The above referenced Public Health Consultation was performed by the ATSDR and NJDHSS following a request by USEPA to evaluate the public health significance of exposure pathways at the United States Avenue Burn and the Route 561 Dump sites. The pathway specifically examined in this Public Health Consultation concerned the ingestion or inhalation of lead contaminated soil by trespassers.

At the Route 561 Dump site, ATSDR/NJDHSS concluded that there were no documented ongoing human exposures to site-related contaminants. Past exposures to contaminated soil could not be ruled out, but because it would be difficult to define a contaminant dose or identify an exposed population, no toxicological evaluation of this pathway was performed.

Regarding the United States Avenue Burn site, the ATSDR/NJDHSS concluded that the site represented a public health hazard in the past and present, based on available information and an analysis of exposure dose and duration. Adults utilizing the site were not likely to have been exposed to lead contamination at concentrations sufficient to constitute a public health hazard. Children, however, may have been exposed to lead at levels of public health concern.

ATSDR/NJDHSS further concluded that both sites had not been adequately characterized to completely determine public health implications. The ATSDR/NJDHSS requested additional sampling of surface soil and area groundwater, including potable wells, for contamination.

ATSDR/NJDHSS recommended that public access to contaminated areas of the United States Avenue Burn site be restricted and the perimeter of the site should be posted to warn potential site trespassers of the hazards of entering the site. The ATSDR/NJDHSS further recommended delineation of the extent of contamination in groundwater, surface soil and sediment at the Route 561 Dump and the United States Avenue Burn sites and the testing of potable water from private wells adjacent to the sites to determine if they have been impacted.

As a follow-up to the 1997 Public Health Consultation, the ATSDR/NJDHSS prepared a fact sheet concerning the two sites (January, 1998).(17) A draft of this document was distributed to the Camden County Health Department (CCHD).

D. Site Visit

On July 2, 1999, S. Kubiak and J. Winegar of the New Jersey Department of Health and Senior Services (NJDHSS) visited the Route 561 Dump and the United States Avenue Burn sites. The NJDHSS was accompanied by representatives of the USEPA. The following observations were made during the site visit:

Route 561 Dump Site

  • The Route 561 Dump site is an area of about 2.9 acres. The site was largely wooded and sloped toward a small stream. The lower portion, about one-third of the site, was swampy wetlands with very dense understory growth. The entire area was surrounded by a new chain link fence installed by the Sherwin-Williams Company under a USEPA 1997 Administrative Order on Consent for Removal Action. The fence appeared to be in excellent condition and would make trespassing in this section difficult. In fact, there was no evidence of trespassing at the site.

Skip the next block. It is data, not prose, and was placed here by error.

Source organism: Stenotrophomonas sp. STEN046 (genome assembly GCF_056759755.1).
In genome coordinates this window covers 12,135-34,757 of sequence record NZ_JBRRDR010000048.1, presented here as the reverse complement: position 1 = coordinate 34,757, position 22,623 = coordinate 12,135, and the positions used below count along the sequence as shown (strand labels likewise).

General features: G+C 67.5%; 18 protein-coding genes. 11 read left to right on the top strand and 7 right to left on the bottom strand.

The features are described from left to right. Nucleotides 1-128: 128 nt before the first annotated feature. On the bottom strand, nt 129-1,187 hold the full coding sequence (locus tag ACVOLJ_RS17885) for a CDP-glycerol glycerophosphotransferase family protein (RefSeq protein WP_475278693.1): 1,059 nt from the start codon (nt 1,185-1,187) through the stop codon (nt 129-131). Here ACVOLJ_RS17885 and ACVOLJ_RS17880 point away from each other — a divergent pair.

• A security system was also installed, in addition to the new fence, at the site under the USEPA 1997 Consent Order. The security system included three cameras on the northern perimeter, and a sensor on the front gate.


  • The site is in a mixed commercial/residential area with the closest residence less than 200 feet northeast. There is a group of commercial establishments (a strip mall) bordering the site on the north.


  • Staining was observed along a cut made by drainage water from the commercial parking lot. Pigments of several colors were also noticed at various locations in the swampy area near the center of the site.


  • Several of the most contaminated surface soil "hot spots" within the Route 561 site have been stabilized as an interim measure. Some of the contaminated surface soil areas were covered with membrane, clean soil and then seeded in 1997.

United States Avenue Burn Site

Landfill/burn sub-site

  • The site is located in a mixed residential / commercial area and is approximately 8 acres in size. It is bordered on three sides by woodlands and wetlands. The closest residence is less than 200 feet from the site.


  • A very large area of the site is now surrounded by a new chain link fence installed by the Sherwin-Williams Company under a USEPA 1997 Administrative Order on Consent for Removal Action. The fence appeared to be in excellent condition and would make trespassing in this area difficult. A small portion of the original burn site is still surrounded by a chain link fence which is entirely within the new fence. The rusted remnants of paint cans were observed. Many of the cans appeared to have solidified paint attached.


  • The open central area of the site is no longer readily accessible to trespassers.


  • There are two small creeks, White Sand Branch and Haney Run, which converge at the site and flow through a culvert beneath United States Avenue. The creek then empties into a small lake (Bridgewood Lake).


  • According to the USEPA, most of the site's contaminated surface soil lies inside the fenced area. However, some areas of contaminated soil may still be outside the fenced area.


  • There are no known or suspected radiological or biological hazards associated with the site.


  • Several private residences in the vicinity of the site use private wells as their source of potable water.

Railroad Track Area sub-site

  • According to the USEPA, a removal action was conducted to limit the existing public health hazard and environmental impacts from the Railroad Track Area sub-site.